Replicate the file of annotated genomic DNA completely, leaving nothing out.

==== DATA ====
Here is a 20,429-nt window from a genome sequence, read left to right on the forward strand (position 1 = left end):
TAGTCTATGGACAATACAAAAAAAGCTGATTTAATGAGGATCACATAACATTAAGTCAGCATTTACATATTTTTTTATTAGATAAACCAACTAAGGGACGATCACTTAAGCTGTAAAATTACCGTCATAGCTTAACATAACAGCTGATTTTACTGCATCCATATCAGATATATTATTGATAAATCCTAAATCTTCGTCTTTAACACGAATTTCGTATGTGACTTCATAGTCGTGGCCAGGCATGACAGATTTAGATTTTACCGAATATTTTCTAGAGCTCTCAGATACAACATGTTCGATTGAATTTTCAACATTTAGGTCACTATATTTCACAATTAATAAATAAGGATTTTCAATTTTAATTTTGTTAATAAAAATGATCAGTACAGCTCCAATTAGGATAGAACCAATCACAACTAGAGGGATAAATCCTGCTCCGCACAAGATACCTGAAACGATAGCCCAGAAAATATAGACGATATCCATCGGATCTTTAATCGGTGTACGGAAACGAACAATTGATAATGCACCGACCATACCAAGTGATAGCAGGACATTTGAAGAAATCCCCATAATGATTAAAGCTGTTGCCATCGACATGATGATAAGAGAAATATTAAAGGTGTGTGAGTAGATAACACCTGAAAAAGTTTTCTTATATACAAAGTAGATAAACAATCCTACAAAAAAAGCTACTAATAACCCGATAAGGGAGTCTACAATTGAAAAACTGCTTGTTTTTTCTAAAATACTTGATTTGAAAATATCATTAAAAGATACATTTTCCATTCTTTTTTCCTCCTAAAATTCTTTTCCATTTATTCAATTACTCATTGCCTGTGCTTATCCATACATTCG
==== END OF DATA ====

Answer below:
Here is a 20,429-nt window from a genome sequence, read left to right on the forward strand (position 1 = left end):
TAGTCTATGGACAATACAAAAAAAGCTGATTTAATGAGGATCACATAACATTAAGTCAGCATTTACATATTTTTTTATTAGATAAACCAACTAAGGGACGATCACTTAAGCTGTAAAATTACCGTCATAGCTTAACATAACAGCTGATTTTACTGCATCCATATCAGATATATTATTGATAAATCCTAAATCTTCGTCTTTAACACGAATTTCGTATGTGACTTCATAGTCGTGGCCAGGCATGACAGATTTAGATTTTACCGAATATTTTCTAGAGCTCTCAGATACAACATGTTCGATTGAATTTTCAACATTTAGGTCACTATATTTCACAATTAATAAATAAGGATTTTCAATTTTAATTTTGTTAATAAAAATGATCAGTACAGCTCCAATTAGGATAGAACCAATCACAACTAGAGGGATAAATCCTGCTCCGCACAAGATACCTGAAACGATAGCCCAGAAAATATAGACGATATCCATCGGATCTTTAATCGGTGTACGGAAACGAACAATTGATAATGCACCGACCATACCAAGTGATAGCAGGACATTTGAAGAAATCCCCATAATGATTAAAGCTGTTGCCATCGACATGATGATAAGAGAAATATTAAAGGTGTGTGAGTAGATAACACCTGAAAAAGTTTTCTTATATACAAAGTAGATAAACAATCCTACAAAAAAAGCTACTAATAACCCGATAAGGGAGTCTACAATTGAAAAACTGCTTGTTTTTTCTAAAATACTTGATTTGAAAATATCATTAAAAGATACATTTTCCATTCTTTTTTCCTCCTAAAATTCTTTTCCATTTATTCAATTACTCATTGCCTGTGCTTATCCATACATTCG